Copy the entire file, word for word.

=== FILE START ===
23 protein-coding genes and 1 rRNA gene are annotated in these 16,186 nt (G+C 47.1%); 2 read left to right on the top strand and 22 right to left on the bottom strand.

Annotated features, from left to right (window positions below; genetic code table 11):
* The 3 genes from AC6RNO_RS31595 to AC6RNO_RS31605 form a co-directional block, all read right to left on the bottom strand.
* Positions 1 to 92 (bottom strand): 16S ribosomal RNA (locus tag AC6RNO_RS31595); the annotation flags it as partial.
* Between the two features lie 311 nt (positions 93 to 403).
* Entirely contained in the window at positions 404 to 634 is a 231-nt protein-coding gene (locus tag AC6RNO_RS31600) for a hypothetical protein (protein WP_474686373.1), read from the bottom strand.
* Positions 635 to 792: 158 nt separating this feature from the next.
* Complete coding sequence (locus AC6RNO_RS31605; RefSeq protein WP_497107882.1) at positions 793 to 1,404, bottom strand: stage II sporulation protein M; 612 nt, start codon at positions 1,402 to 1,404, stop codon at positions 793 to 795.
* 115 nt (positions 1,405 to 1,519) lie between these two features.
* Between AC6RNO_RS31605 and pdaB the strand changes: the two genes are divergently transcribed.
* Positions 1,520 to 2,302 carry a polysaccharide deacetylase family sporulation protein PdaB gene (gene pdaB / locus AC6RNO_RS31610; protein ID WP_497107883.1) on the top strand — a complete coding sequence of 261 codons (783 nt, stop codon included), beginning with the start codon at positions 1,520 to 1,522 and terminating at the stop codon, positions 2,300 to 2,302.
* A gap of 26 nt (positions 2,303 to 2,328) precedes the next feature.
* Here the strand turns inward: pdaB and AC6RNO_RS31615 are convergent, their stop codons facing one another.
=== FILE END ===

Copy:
23 protein-coding genes and 1 rRNA gene are annotated in these 16,186 nt (G+C 47.1%); 2 read left to right on the top strand and 22 right to left on the bottom strand.

Annotated features, from left to right (window positions below; genetic code table 11):
* The 3 genes from AC6RNO_RS31595 to AC6RNO_RS31605 form a co-directional block, all read right to left on the bottom strand.
* Positions 1 to 92 (bottom strand): 16S ribosomal RNA (locus tag AC6RNO_RS31595); the annotation flags it as partial.
* Between the two features lie 311 nt (positions 93 to 403).
* Entirely contained in the window at positions 404 to 634 is a 231-nt protein-coding gene (locus tag AC6RNO_RS31600) for a hypothetical protein (protein WP_474686373.1), read from the bottom strand.
* Positions 635 to 792: 158 nt separating this feature from the next.
* Complete coding sequence (locus AC6RNO_RS31605; RefSeq protein WP_497107882.1) at positions 793 to 1,404, bottom strand: stage II sporulation protein M; 612 nt, start codon at positions 1,402 to 1,404, stop codon at positions 793 to 795.
* 115 nt (positions 1,405 to 1,519) lie between these two features.
* Between AC6RNO_RS31605 and pdaB the strand changes: the two genes are divergently transcribed.
* Positions 1,520 to 2,302 carry a polysaccharide deacetylase family sporulation protein PdaB gene (gene pdaB / locus AC6RNO_RS31610; protein ID WP_497107883.1) on the top strand — a complete coding sequence of 261 codons (783 nt, stop codon included), beginning with the start codon at positions 1,520 to 1,522 and terminating at the stop codon, positions 2,300 to 2,302.
* A gap of 26 nt (positions 2,303 to 2,328) precedes the next feature.
* Here the strand turns inward: pdaB and AC6RNO_RS31615 are convergent, their stop codons facing one another.